Dozens of cars have completely frozen over as snow has battered the Sea of Japan in severe weather conditions.
Unusually cold and windy conditions saw temperatures reach as low as -19C in the city of Vladivostok in Russia – the port where the cars were being delivered.
The extreme weather meant that Toyotas and Hondas were covered in up to six inches of ice on board the Sun Rio Ro-Ro cargo carrier.
Second hand Japanese cars are popular in Russia and there is a regular export market across the Sea of Japan, despite the two countries driving on opposite sides of the road.
Ship icing occurs due to a humid sea wind and sub-zero air temperatures which can lead to an increase in draft, heeling and heighten the risk of a ship's overturn.
It is quite common for vehicles to arrive in this state during the winter season and when that happens, sailors break the ice prior to unloading them from the ship.
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They apparently use everything from reagents to fire hydrants and even crowbars, with the cars sometimes getting damaged in the process as a result.
Local sea captain Pyotr Osichansky, 72, said: “It is December and the sea is rough and windy.
“Seawater splashes on board and turns into a thick [ice] crust. This year winds are much stronger than usual.”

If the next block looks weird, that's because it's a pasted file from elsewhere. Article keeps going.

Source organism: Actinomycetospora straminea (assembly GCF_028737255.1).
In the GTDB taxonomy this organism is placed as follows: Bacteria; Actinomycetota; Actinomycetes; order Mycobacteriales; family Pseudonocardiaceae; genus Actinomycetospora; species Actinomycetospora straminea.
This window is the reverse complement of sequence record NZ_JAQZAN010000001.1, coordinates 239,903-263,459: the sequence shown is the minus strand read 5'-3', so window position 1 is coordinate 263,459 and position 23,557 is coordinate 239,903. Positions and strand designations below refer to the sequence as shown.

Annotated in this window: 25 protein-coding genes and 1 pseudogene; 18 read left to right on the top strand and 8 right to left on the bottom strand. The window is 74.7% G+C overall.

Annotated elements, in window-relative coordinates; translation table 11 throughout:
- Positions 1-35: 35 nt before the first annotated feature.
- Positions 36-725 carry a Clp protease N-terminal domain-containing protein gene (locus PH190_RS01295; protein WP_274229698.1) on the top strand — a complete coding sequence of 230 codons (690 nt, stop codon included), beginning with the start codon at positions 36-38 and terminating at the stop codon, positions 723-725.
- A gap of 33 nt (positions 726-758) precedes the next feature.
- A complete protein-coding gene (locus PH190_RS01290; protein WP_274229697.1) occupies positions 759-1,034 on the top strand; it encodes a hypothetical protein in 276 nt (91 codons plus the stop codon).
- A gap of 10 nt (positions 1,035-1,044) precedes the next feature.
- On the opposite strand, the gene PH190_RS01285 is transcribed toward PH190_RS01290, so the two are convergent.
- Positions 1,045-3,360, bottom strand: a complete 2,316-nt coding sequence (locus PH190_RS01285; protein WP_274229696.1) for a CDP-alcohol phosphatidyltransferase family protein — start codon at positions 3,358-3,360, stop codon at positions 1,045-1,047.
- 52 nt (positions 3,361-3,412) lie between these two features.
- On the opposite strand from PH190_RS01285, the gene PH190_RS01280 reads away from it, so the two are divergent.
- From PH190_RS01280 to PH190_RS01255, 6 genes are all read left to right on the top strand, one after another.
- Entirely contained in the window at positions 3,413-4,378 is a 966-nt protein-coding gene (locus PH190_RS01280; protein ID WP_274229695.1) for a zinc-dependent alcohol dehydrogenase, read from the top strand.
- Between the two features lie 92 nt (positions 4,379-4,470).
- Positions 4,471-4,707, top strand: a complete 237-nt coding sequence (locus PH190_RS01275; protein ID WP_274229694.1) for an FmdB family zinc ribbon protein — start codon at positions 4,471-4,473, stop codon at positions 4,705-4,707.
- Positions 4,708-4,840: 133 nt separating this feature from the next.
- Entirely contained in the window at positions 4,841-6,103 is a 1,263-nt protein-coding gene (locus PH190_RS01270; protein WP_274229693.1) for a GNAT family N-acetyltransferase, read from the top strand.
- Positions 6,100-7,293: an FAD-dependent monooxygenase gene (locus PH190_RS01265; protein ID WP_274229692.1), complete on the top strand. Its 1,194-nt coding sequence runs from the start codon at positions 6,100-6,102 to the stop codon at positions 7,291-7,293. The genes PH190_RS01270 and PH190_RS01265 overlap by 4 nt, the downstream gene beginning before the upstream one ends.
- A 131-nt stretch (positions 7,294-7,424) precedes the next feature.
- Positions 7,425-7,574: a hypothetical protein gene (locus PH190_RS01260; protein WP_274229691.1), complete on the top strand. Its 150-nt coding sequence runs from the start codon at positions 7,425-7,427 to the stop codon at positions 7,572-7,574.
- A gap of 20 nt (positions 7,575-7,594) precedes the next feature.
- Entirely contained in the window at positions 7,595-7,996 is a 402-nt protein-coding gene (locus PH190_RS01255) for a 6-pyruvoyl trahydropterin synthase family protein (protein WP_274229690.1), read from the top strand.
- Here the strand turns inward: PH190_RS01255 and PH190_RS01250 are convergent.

Large crowds of people came out to witness the icy cars being lifted from the Panama-registered ship.
“The cars are so caked in ice you can't tell the type of vehicle,” said an onlooker.
The UK is also set to be hit with extremely cold temperatures, with up to 25 more days of cold weather disruption being forecasted by The Weather Company.
Temperatures could reach as low as -12C in January after a New Year's Eve that could possibly turn out to be the “hottest ever on record”.
Met Office Meteorologist Greg Dewhurst said: "The record is 14.8C on New Year's Eve and that was in 2011, temperatures look like they'll be 14 to 15C so it is possible that temperatures could be that value.
"The average temperature in the UK around this time of year should be around 7-8C.
Exacta Weather forecaster James Madden added: "Further snow events are likely particularly during the first half of January."
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